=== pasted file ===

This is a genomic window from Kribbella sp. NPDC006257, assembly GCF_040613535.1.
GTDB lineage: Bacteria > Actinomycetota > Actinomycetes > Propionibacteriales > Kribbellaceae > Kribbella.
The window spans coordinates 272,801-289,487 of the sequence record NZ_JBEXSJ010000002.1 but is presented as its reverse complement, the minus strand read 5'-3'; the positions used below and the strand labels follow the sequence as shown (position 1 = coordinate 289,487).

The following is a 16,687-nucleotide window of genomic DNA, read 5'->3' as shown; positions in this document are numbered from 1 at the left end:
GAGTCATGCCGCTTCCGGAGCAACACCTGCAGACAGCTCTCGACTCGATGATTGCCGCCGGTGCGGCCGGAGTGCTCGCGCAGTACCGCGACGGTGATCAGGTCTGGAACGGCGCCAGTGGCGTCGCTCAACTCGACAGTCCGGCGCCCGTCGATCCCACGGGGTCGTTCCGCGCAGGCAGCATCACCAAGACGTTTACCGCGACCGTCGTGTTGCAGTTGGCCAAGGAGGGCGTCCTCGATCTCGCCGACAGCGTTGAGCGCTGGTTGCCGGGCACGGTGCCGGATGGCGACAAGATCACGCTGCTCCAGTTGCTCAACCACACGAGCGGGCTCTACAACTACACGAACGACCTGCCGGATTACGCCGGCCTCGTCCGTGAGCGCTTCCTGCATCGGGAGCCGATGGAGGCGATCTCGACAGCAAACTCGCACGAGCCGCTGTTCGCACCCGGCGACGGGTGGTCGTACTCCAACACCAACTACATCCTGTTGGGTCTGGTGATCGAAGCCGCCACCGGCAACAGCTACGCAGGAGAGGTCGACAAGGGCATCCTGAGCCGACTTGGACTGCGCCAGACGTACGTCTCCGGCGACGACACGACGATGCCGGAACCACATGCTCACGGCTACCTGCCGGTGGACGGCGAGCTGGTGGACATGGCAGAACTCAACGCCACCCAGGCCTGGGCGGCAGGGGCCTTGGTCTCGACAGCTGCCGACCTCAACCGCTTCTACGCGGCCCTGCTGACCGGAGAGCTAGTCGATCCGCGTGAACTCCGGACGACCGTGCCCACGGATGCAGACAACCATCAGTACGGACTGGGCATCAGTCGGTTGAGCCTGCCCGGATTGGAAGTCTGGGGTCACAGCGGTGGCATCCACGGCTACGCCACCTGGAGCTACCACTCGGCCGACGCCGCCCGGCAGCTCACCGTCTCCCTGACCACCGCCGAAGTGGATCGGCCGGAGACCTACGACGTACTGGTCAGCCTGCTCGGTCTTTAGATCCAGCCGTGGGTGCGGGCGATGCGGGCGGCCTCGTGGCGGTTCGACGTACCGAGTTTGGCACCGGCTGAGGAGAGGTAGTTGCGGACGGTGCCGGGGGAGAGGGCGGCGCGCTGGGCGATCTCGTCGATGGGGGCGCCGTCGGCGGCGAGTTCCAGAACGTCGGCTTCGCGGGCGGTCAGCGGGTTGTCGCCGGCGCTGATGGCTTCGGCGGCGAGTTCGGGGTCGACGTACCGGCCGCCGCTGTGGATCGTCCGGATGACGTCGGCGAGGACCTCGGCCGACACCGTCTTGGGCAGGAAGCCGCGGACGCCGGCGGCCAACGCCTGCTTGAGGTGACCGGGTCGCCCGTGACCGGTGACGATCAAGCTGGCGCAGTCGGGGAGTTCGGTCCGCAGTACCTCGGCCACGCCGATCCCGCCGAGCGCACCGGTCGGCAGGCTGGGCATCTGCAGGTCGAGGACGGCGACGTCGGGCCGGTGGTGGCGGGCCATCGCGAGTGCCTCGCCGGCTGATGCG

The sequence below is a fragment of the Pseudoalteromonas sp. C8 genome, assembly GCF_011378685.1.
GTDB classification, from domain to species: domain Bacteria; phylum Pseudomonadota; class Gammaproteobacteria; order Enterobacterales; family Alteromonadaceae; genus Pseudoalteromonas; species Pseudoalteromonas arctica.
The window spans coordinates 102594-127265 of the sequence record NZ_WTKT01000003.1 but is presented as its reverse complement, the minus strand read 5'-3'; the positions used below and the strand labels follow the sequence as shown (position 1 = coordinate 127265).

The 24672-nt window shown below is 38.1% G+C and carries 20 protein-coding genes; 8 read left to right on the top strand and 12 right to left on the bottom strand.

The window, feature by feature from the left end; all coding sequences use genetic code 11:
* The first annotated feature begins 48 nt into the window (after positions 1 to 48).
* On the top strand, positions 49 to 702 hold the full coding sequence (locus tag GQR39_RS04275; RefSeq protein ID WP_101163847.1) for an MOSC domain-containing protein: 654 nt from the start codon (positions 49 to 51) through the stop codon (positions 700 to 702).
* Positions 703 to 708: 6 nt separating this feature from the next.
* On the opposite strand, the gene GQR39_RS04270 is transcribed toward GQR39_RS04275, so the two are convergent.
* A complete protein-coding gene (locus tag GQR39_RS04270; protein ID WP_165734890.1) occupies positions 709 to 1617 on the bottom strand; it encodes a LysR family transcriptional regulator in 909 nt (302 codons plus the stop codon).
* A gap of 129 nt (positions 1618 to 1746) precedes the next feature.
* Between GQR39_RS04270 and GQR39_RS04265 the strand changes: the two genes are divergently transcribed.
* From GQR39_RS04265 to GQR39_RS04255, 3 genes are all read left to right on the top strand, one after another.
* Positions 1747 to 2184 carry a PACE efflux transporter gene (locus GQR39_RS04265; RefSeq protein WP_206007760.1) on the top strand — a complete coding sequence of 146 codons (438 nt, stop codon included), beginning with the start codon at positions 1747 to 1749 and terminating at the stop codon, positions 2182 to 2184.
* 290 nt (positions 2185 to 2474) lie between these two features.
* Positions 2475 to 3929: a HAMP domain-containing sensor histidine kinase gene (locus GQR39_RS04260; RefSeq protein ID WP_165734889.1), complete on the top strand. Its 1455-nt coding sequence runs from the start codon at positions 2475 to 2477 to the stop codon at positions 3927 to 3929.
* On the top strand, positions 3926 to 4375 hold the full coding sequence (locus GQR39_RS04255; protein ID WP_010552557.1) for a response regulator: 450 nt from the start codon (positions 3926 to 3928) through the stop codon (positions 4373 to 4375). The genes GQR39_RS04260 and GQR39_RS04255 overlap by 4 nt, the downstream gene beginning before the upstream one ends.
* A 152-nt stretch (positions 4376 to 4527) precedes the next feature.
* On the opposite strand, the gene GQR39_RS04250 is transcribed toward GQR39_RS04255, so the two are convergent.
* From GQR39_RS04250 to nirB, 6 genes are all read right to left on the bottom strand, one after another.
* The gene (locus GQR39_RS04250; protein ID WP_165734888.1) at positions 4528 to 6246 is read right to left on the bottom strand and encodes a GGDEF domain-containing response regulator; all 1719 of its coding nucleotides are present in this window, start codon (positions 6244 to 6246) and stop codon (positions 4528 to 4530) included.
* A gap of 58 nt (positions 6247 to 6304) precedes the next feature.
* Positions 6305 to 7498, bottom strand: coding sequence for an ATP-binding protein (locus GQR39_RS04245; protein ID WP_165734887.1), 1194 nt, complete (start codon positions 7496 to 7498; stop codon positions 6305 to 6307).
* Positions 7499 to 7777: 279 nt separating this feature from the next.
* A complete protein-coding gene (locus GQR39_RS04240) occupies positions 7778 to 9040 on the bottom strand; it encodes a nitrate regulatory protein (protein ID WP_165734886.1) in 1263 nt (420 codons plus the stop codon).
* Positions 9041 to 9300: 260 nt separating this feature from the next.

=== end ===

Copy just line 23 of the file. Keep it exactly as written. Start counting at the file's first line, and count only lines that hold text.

* A 152-nt stretch (positions 4376 to 4527) precedes the next feature.